The Daily Northwestern

Men’s Basketball: Wildcats searching for unity prior to Minnesota game

Bryant McIntosh drives to the hoop. The senior guard and the Wildcats are looking to end their two game losing streak Wednesday against Minnesota.

Bryant McIntosh drives to the hoop. The senior guard and the Wildcats are looking to end their two game losing streak Wednesday against Minnesota.

Daily file photo by Brian Meng

Daily file photo by Brian Meng

Bryant McIntosh drives to the hoop. The senior guard and the Wildcats are looking to end their two game losing streak Wednesday against Minnesota.

Ben Pope, Managing Editor

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Men’s Basketball

Last season, as its game entrance video predicted, Northwestern pounded its NCAA Tournament drought rock until it split. This season, the Wildcats seem to have turned the hammers on themselves.

The unity, chemistry and momentum created by last year’s team is now certainly showing some cracks.

“Everyone’s frustrated, everyone’s disappointed (and) hopefully a little angry,” coach Chris Collins said.

It has been a dispiriting campaign thus far, reaching an apex during blowout losses to Big Ten bottom-feeders Nebraska and Penn State last week. Junior center Dererk Pardon mentioned that “some of us weren’t locked in mentally” after the defeat to the Cornhuskers. Senior guard Bryant McIntosh then said he was “questioning what was going through everybody else’s head” after the lackluster effort in Pennsylvania.

Nevertheless, NU (10-7, 1-3 Big Ten) is hoping two team meetings held over the weekend — described by McIntosh as “come to Jesus” moments — have smoothed over that discord and reunified the team in advance of Wednesday’s game against Minnesota (13-4, 2-2).

“We had a players-only meeting, and everybody talked,” McIntosh said. “Then coach talked to us, and it was all him talking then. (What he said) was insightful, it was needed, it was the truth and I think we took it and responded really well.”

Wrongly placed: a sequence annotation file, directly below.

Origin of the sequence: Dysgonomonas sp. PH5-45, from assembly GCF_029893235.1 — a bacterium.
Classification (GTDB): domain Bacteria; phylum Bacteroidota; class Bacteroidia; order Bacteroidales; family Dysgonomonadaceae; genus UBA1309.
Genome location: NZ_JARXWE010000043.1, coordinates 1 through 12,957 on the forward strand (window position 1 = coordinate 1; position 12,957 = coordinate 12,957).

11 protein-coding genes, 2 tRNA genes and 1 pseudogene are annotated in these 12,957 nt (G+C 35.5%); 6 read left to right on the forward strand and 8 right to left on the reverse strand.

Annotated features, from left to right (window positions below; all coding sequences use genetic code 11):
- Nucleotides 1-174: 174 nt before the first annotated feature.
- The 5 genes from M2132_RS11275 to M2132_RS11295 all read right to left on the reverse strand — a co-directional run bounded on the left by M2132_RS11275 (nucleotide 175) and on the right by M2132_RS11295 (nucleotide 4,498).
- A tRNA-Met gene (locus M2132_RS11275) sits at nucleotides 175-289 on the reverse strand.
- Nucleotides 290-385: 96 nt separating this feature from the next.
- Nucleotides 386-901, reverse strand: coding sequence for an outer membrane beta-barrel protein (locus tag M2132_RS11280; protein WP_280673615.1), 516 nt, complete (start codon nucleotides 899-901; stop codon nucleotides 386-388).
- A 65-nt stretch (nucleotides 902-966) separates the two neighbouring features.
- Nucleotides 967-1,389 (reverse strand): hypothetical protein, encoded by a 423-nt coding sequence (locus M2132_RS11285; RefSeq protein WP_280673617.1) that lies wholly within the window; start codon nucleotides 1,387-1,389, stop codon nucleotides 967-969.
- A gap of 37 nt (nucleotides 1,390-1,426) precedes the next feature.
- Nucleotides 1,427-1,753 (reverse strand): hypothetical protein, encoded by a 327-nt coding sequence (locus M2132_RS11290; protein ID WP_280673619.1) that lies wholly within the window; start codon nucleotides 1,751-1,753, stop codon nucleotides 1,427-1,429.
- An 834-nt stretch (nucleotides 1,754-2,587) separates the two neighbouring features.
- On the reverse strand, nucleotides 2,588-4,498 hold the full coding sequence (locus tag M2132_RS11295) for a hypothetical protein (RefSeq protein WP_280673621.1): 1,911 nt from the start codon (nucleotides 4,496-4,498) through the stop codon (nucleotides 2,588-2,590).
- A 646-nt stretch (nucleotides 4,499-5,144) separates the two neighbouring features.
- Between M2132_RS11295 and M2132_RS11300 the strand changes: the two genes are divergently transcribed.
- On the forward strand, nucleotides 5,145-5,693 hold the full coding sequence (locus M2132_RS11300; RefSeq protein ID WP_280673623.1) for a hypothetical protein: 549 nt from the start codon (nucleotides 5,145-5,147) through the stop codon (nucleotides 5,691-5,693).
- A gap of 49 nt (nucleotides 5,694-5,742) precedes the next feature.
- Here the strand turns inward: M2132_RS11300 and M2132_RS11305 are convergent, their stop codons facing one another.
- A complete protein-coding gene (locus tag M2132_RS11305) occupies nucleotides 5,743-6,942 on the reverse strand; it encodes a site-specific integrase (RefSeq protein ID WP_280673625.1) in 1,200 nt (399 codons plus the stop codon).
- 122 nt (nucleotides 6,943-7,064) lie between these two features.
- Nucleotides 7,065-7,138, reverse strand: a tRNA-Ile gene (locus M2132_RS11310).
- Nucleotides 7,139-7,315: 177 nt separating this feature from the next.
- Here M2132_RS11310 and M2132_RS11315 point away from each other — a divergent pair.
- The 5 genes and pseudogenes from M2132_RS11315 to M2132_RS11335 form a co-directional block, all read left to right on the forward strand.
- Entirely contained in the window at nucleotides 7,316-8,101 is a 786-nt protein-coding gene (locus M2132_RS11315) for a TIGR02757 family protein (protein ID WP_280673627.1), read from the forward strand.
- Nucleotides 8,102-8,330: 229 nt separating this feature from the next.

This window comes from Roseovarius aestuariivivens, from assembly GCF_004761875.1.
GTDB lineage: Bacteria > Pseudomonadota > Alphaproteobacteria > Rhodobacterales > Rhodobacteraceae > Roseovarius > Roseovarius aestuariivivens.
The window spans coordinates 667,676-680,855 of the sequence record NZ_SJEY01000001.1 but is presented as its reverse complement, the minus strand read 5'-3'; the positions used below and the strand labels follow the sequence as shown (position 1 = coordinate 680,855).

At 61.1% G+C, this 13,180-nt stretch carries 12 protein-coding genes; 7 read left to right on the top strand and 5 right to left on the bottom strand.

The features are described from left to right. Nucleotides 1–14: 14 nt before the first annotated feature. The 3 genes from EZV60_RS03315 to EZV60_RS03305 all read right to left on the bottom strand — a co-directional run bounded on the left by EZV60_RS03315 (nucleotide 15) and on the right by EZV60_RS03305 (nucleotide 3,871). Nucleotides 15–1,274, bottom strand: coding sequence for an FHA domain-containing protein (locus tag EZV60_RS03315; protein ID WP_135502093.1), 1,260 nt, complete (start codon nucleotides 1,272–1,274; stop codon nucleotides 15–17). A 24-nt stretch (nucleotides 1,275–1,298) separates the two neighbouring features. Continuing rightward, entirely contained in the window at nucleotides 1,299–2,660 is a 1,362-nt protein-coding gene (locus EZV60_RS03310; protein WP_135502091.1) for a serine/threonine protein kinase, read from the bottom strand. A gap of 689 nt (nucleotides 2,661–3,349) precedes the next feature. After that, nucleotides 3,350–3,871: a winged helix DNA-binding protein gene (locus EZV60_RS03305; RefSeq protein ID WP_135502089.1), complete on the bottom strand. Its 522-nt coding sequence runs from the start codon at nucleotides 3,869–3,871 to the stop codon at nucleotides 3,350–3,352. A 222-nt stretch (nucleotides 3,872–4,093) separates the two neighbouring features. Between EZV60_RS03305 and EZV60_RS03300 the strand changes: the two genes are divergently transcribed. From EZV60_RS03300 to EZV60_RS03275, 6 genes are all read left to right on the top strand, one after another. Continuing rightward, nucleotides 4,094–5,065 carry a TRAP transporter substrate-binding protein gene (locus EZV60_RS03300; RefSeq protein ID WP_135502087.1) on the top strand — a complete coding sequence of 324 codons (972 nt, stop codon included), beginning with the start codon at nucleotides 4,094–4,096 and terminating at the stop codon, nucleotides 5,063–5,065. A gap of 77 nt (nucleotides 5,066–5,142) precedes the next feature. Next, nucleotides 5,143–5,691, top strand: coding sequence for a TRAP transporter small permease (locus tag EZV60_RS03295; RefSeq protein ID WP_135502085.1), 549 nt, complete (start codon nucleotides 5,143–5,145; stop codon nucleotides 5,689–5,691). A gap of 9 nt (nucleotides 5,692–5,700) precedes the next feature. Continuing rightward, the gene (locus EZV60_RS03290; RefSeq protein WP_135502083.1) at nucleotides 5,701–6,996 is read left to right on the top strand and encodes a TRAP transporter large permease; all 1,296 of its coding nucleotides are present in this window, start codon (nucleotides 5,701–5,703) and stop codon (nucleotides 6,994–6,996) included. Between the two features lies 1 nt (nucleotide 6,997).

Collins agreed with McIntosh’s last point, saying that the Cats have had a string of intense practices since the meetings and have fed off the fuel of their collective anger.

But Collins also took the blame for the team’s recent fragmentation.

“The coach is the one that has to hold it all together and make sure the guys are out there … playing for each other,” he said, “And I haven’t done as good a job as I could’ve with this group so far.”

Despite the chemistry issues, however, the Cats can take solace in the fact that their roster is still complete and physically intact, something that can’t be said of Minnesota.

Over the past week, while NU received the fortunate news that the gruesome-looking knee injury McIntosh suffered Dec. 30 wouldn’t keep the senior guard out long, the Golden Gophers suffered the opposite fate and lost two crucial starters long-term.

Guard Amir Coffey, the team’s third-leading scorer, suffered a shoulder injury in a win over Illinois, and Minnesota coach Richard Pitino is reportedly merely hopeful that Coffey won’t be out for the duration of the season. Meanwhile, center Reggie Lynch, the team’s second-leading rebounder and fourth-leading scorer, was suspended indefinitely for three alleged incidents of sexual assault and is now potentially facing expulsion.

Without Coffey and Lynch, Minnesota was promptly upset at home by Indiana on Saturday. As a result, McIntosh said he expects a desperate Gophers team to roll into Chicagoland on Wednesday.

“They’re dealing with some adversity too,” McIntosh said. “Both teams, they’ve got to feel like their backs are against the wall, and it’s a must-win game.”

The Cats lost 70-66 to Minnesota in Evanston last January in one of the team’s worst home efforts of the otherwise unprecedentedly successful season. They then immediately ripped off six conference wins in a row.

This time, they’re hoping that hosting the Gophers can be the game that begins, rather than motivates, a much-needed winning streak. And Collins said he wants his team to stop looking backwards at last season in order to accomplish it this season.

“Last year’s team was just so connected in every sense of the word. We knew we needed each other, we played for one another,” Collins said. “I still think we have great attitudes, the guys want to win, but the teams are different, and we’ve got to figure out with this team, how to win.”

Twitter: @benpope111